DECATUR, Ala. — After two days of practice at Wheeler Lake, Paul Elias thought he was going to win the Bassmaster Elite Series Southern Challenge presented by Advance Auto Parts. Elias caught enough bass to have 20-pound-plus stringers on both Monday and Tuesday this week.
Instead, Elias finished well out of the money in 87th place Friday.
"I'm making good decisions." That's the statement you hear over and over when a professional bass angler is performing well. And you often hear just the opposite when a pro has a bad day. Elias had an awful opening day of the Southern Challenge.
"I made a real bad decision," said the 57-year-old Laurel, Miss., resident. "I had located three wads of fish (in practice). I was in the first flight (Thursday). Everything was all set up."
When Elias left the Ingalls Harbor launch site on opening day, he ran right past the area where he'd caught an 8-pounder and a 3-pounder in practice in favor of a spot where he caught three 5-pounders in practice.
"When you make two casts and catch a 3 and an 8, there's no telling what's there," Elias said. "I was stupid.
"But I had a feeling that the other place had been found by more people."
Elias felt pretty good about his choice when he caught "the quickest limit I've ever caught in my life" Thursday morning. On his third cast, he caught a keeper on a crankbait. On his next two casts, he caught two keepers on the crankbait each time.
"I had back-to-back doubles," Elias said.
But when he couldn't get a big bite there, he ran back to the spot near the launch site where he'd caught the 3 and the 8 in practice. And there sat Todd Faircloth. When Faircloth weighed the second-biggest five-bass limit of 20 pounds, 9 ounces on Day One, Elias knew one bad decision had totally ruined his tournament.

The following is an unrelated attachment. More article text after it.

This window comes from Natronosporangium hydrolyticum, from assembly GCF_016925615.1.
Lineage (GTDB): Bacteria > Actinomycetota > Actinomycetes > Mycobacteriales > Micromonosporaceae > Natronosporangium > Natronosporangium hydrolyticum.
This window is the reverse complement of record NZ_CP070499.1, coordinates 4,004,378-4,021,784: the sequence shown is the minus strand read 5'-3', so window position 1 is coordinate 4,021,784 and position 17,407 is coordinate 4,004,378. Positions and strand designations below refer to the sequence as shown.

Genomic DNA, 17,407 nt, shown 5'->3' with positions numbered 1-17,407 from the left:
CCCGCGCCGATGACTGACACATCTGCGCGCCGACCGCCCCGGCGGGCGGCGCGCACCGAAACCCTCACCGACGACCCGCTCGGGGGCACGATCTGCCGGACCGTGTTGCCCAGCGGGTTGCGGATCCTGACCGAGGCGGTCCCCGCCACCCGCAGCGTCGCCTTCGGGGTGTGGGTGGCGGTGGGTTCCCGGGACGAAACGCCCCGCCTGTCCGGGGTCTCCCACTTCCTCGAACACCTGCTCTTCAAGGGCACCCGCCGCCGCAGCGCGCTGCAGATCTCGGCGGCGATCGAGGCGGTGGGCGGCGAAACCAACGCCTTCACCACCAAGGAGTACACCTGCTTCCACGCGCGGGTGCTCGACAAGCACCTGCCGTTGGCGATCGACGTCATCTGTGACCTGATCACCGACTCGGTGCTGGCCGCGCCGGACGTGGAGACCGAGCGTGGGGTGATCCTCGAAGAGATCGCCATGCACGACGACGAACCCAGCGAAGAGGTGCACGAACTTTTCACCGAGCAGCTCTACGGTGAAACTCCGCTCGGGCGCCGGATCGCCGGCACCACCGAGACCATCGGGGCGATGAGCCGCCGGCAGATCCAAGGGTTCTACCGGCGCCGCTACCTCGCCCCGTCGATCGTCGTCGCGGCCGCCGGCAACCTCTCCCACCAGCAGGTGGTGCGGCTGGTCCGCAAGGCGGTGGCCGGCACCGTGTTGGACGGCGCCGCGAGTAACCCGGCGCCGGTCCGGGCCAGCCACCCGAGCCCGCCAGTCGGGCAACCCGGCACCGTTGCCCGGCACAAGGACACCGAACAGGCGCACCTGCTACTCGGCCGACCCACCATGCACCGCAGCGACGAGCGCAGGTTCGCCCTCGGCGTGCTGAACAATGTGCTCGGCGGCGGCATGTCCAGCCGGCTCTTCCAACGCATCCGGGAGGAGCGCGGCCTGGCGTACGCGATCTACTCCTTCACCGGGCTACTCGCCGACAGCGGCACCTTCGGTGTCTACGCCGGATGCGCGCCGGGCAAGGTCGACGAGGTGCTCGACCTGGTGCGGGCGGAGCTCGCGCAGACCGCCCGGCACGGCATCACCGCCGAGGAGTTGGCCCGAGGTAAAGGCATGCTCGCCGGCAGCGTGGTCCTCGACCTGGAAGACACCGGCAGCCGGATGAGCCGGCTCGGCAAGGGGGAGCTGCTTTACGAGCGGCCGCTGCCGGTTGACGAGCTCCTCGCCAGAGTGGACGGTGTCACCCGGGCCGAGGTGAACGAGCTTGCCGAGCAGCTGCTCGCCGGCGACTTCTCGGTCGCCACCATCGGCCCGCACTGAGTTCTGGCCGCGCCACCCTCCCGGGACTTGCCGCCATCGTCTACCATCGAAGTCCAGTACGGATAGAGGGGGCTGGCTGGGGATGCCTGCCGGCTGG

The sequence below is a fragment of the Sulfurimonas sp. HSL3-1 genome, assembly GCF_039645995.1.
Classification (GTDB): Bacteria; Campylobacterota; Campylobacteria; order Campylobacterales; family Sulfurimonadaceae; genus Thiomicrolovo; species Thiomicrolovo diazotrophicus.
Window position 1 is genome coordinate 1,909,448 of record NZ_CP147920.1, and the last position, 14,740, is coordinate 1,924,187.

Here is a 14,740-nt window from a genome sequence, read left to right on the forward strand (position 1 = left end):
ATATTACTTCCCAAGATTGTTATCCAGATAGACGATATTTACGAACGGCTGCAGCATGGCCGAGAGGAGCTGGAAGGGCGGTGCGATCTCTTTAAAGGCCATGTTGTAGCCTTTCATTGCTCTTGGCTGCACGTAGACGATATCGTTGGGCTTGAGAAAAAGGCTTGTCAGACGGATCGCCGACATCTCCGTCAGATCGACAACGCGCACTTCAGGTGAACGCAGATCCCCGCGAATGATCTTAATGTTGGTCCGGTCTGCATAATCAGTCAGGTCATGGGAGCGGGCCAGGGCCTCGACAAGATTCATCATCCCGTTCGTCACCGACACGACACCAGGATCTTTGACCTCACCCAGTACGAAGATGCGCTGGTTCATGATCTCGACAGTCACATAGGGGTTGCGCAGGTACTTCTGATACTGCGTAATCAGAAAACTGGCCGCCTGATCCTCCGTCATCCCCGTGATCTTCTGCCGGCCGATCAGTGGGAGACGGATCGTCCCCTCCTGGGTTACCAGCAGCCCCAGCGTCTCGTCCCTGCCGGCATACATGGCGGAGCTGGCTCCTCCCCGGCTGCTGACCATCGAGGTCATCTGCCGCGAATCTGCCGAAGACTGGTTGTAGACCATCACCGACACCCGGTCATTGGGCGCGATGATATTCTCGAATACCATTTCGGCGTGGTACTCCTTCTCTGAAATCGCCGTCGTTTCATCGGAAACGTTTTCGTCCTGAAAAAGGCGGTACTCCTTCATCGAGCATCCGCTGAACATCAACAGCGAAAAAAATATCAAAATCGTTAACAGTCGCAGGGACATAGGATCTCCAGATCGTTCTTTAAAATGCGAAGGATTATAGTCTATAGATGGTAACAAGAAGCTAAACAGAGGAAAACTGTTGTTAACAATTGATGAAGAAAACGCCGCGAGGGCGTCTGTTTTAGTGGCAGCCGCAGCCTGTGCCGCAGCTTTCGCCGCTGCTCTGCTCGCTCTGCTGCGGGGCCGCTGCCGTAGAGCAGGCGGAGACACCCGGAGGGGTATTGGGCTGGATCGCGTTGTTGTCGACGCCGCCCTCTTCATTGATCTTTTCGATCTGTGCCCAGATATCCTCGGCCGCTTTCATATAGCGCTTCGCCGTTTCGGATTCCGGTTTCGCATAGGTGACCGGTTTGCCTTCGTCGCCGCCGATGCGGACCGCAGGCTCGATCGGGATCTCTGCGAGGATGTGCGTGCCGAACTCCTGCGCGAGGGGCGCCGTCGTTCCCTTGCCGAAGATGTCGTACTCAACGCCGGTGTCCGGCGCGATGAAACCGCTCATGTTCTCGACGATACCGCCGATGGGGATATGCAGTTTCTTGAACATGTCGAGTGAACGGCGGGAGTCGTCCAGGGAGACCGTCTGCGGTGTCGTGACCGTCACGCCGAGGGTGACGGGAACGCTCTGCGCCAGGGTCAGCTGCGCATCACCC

Faircloth was boat No. 100 of 107 in the launch order Thursday.
"I told myself as I was going out that I was going to start on the first spot I'd found in practice that didn't have a boat on it." Faircloth said. "It just so happened it was right across from the check out area here. I just knew there would be a boat on it."
Elias made plenty of good decisions April 3-6 when he won the $100,000 first prize at Texas' Falcon Lake and set a new BASS four-day heavyweight record of 132 pounds, 8 ounces in the process.
But he hasn't made as many good decisions this season as Faircloth, who was second in Toyota Tundra Bassmaster Angler of the Year points entering this tournament.
Sure enough, when asked Friday morning why he was having such a good season, Faircloth said, "I'm fishing real confidently out there. I'm not getting in a hurry. I feel good about a decision when I make it."
Faircloth made a good one Thursday, and Elias made a bad one.
Then there were four
The number of Elite Series anglers who have made the top 50 cut and thus earned at least a $10,000 check in every tournament this season dropped from six to four at Wheeler Lake, the seventh stop on the 11-event trail.
Alton Jones (63rd) and Dean Rojas (58th) saw their streaks end this week. The remaining four are Todd Faircloth, Bryan Hudgins, Mike McClelland and Skeet Reese.